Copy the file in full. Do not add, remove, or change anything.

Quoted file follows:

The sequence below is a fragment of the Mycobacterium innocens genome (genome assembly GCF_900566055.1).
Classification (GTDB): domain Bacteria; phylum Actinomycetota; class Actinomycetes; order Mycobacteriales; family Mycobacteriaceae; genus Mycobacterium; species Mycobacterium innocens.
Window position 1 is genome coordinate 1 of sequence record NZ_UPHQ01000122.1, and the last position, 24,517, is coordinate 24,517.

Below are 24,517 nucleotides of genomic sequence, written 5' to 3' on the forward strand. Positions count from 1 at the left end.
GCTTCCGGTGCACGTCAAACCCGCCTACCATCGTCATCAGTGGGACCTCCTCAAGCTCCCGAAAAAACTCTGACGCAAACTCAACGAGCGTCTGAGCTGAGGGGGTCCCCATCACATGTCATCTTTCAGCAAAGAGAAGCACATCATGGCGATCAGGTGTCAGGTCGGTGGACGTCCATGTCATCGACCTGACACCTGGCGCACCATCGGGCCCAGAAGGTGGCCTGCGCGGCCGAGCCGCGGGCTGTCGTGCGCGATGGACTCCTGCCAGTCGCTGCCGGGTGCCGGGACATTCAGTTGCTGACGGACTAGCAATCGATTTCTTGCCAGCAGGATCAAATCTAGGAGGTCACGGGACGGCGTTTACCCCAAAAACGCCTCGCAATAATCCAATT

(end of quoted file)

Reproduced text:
The sequence below is a fragment of the Mycobacterium innocens genome (genome assembly GCF_900566055.1).
Classification (GTDB): domain Bacteria; phylum Actinomycetota; class Actinomycetes; order Mycobacteriales; family Mycobacteriaceae; genus Mycobacterium; species Mycobacterium innocens.
Window position 1 is genome coordinate 1 of sequence record NZ_UPHQ01000122.1, and the last position, 24,517, is coordinate 24,517.

Below are 24,517 nucleotides of genomic sequence, written 5' to 3' on the forward strand. Positions count from 1 at the left end.
GCTTCCGGTGCACGTCAAACCCGCCTACCATCGTCATCAGTGGGACCTCCTCAAGCTCCCGAAAAAACTCTGACGCAAACTCAACGAGCGTCTGAGCTGAGGGGGTCCCCATCACATGTCATCTTTCAGCAAAGAGAAGCACATCATGGCGATCAGGTGTCAGGTCGGTGGACGTCCATGTCATCGACCTGACACCTGGCGCACCATCGGGCCCAGAAGGTGGCCTGCGCGGCCGAGCCGCGGGCTGTCGTGCGCGATGGACTCCTGCCAGTCGCTGCCGGGTGCCGGGACATTCAGTTGCTGACGGACTAGCAATCGATTTCTTGCCAGCAGGATCAAATCTAGGAGGTCACGGGACGGCGTTTACCCCAAAAACGCCTCGCAATAATCCAATT